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Something to Celebrate: An Anatomy of the ‘Three Lions’ song

Three Lions song flag England
Image via Flickr in accordance with the Creative Commons license.

In the hours before England’s match against Denmark, News Editor Samuel Teale Chadwick analyses the iconic “Three Lions” song.

“Give one ball to each side and they will have nothing to fight over.” This was the cynical interval quip of a Lithuanian rav (teacher) invited to watch a game of football. In this “apocryphal” anecdote, included in the introduction of Norman Lebrecht’s Genius and Anxiety: How Jews Changed the World, he “offers a solution which, while irrelevant to the game of football, has a certain angelic elegance and ethical rightness.” His remark defeats the very point of sport, which I understand to be a combination of Schadenfreude and in-group joy. It is a group of people competing over the flip of a coin, whilst performing to even greater group of supporters following its twists and turns as it falls to the final whistle. 

I vicariously support Chelsea because my father and half-brother do. However – like Moss in The IT Crowd (“Hooray, he’s kicked the ball, now the ball’s over there, that man has it now, that’s an interesting development” etc.) – my eagerness is in the league of the Lithuanian rabbi’s more often than not: even a quarter-final of international football, with its enhanced drama and passion, can only occasionally take my eyes away from spontaneous wordsmithery inspired by it. 

The “Three Lions” of a chromatic melody, magnetic walking bassline, and optimistic lyricism have reared their heads again. In the Evening Standard of 29 June, David Baddiel — who wrote the “Three Lions” song with Frank Skinner and the band Lightning Seeds — wrote that “Ian [Broudie]’s extraordinary musicality created a melody that was already full of yearning and sadness and hope, and Frank and I went in the same direction… Three Lions is a song about loss: about the fact that England mainly lose. We as fans — as English people — invest an enormous amount in the idea of England, and then, as experience suggests, England let you down.” The effect is a song that is stoic and anthemic, yet habitually hubristic, for at least the song is guaranteed to hit the back of the net. It recognises that we are flawed and imperfect, and reflects this sceptered, and sceptical, isle.

As this leonine “band of brothers” march towards the Euro trophy, there is a communal distraction from the humdrum of daily life, shown in an increased propensity to buy. In early July of 2018, the latest year in the national catalogue of oh-so-close knock-outs, the Centre for Retail Research reported that the boost would have been £2.7 billion had England made it to the finals. The derivative economic winners are the junk-food retailers and beer gardens across the nation, from Berwick-upon-Tweed to Brighton. We can guess this consumption boost surpasses the inevitable loss of productivity from the morning following a match. As Shakespeare’s first earl of Westmorland lamented in Henry V, “O that we now had here/But one ten thousand of those men in England/That do no work to-day!”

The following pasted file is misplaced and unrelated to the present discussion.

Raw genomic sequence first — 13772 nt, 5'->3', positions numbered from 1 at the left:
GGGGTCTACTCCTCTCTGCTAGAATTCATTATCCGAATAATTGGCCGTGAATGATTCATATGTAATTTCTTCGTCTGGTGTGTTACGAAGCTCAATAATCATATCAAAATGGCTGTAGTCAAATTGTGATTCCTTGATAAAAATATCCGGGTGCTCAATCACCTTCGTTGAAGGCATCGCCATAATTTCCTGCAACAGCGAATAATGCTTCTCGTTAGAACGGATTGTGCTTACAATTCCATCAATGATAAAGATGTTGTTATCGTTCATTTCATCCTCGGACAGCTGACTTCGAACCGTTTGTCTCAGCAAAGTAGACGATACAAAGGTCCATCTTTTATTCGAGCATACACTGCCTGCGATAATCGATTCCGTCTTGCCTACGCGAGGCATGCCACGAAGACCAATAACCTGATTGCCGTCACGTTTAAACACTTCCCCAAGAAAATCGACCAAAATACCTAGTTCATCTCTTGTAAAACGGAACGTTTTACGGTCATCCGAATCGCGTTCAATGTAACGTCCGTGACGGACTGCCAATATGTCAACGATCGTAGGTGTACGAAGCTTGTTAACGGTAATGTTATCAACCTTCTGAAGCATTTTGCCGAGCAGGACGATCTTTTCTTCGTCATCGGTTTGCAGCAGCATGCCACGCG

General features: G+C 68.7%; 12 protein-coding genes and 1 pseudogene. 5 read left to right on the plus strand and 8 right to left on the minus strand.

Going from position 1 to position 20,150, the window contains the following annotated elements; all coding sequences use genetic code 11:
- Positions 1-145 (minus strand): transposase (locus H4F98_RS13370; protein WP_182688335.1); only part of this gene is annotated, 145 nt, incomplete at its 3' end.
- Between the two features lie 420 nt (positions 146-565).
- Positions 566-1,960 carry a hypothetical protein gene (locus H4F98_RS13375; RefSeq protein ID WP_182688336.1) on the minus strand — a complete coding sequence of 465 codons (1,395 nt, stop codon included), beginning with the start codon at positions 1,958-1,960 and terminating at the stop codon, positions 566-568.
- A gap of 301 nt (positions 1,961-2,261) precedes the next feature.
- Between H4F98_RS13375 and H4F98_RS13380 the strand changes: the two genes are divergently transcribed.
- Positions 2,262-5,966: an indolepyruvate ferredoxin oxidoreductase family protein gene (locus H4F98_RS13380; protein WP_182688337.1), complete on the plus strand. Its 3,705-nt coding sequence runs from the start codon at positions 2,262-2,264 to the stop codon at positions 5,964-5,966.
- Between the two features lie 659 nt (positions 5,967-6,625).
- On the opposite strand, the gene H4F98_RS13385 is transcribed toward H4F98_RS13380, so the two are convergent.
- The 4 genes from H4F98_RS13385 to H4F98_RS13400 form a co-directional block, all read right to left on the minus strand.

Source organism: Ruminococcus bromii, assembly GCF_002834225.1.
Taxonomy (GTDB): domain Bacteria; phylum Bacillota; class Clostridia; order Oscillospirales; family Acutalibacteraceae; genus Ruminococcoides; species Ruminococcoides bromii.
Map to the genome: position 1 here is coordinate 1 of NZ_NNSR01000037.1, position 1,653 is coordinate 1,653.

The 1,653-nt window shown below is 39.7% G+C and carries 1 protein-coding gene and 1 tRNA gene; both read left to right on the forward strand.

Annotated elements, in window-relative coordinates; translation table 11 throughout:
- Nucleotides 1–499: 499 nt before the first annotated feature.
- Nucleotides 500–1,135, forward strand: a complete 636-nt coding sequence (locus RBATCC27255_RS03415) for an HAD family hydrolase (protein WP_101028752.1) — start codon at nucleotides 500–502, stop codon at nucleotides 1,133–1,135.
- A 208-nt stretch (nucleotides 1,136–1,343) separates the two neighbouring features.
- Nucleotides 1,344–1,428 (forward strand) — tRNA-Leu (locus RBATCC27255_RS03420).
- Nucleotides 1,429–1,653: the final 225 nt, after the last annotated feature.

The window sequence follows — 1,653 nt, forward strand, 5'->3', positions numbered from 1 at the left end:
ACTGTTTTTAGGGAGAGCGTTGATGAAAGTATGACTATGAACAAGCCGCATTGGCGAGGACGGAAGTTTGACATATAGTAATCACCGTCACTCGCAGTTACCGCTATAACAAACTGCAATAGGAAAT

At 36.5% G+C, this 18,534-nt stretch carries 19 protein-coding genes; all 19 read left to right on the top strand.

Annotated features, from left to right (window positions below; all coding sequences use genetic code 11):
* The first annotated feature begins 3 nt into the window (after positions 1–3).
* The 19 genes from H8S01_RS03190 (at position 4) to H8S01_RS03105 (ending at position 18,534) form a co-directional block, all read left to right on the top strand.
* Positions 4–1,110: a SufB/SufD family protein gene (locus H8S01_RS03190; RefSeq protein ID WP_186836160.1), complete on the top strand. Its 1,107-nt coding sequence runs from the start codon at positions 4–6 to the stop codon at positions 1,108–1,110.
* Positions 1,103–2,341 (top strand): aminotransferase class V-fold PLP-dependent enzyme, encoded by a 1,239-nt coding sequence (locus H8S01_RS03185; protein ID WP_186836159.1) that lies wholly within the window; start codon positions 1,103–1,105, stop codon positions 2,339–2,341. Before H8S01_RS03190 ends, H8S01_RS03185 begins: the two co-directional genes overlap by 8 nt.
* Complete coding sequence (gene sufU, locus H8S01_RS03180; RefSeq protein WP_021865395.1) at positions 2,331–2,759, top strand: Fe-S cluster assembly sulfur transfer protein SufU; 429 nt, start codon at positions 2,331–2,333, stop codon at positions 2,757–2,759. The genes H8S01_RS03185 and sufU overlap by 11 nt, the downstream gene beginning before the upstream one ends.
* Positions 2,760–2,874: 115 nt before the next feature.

What interests me particularly about “Three Lions” is the idea of longing for some imagined home-coming. ‘Home’ — I say, the sheer complacence! In the case of football, was the sport even invented in England? The Chinese game cuju (literally “kick ball”) dates back to the civilisation of the great Han Dynasty over 2000 years ago. Yet as chronicled by monk and artist (not the contemporary Times writer) Matthew Paris, anglophone football was popular in the towns and villages of the medieval shires, presumably as an amateur pursuit involving more libation than athleticism. The core paradox of “Three Lions” is that Albion is the perennial underdog which yearns for years to emerge victorious at a game that it thinks it began and begat. “Rightfully so”, Roar’s Sports Editor Alfie Wilson points out.

Had England won more often, the song would lose its core resonance. Forged in the crucible of the European Championships, hosted by England in 1996, the self-effacing and self-aware lyrics perhaps make facing losing a little easier, as if part of a long, self-reinforcing tradition. “Three Lions” epitomises the essence of the aspiration. If Queen wrote “We are the Champions” in 1977, “Three Lions” is essentially “We Are the Losers” when read between the lines. It’s as if to say, one day. It may not be the most poetic, biblical, and greatest song of songs, yet it holds out a glimmer of hope, that soon it may be time to jump. Whatever happens on the horizon, it’s almost – yes, almost – enough to make you feel patriotic. 

In spite of the nature of sport, the timeless song “Three Lions” is about belief. It gives England an enduring advantage irrespective of the slings and arrows of the game, where nothing is given or in the bag. On a serious note, we can congratulate the whole England men’s football team for sterling deliveries at Wembley, Rome, and across the European continent so far. 


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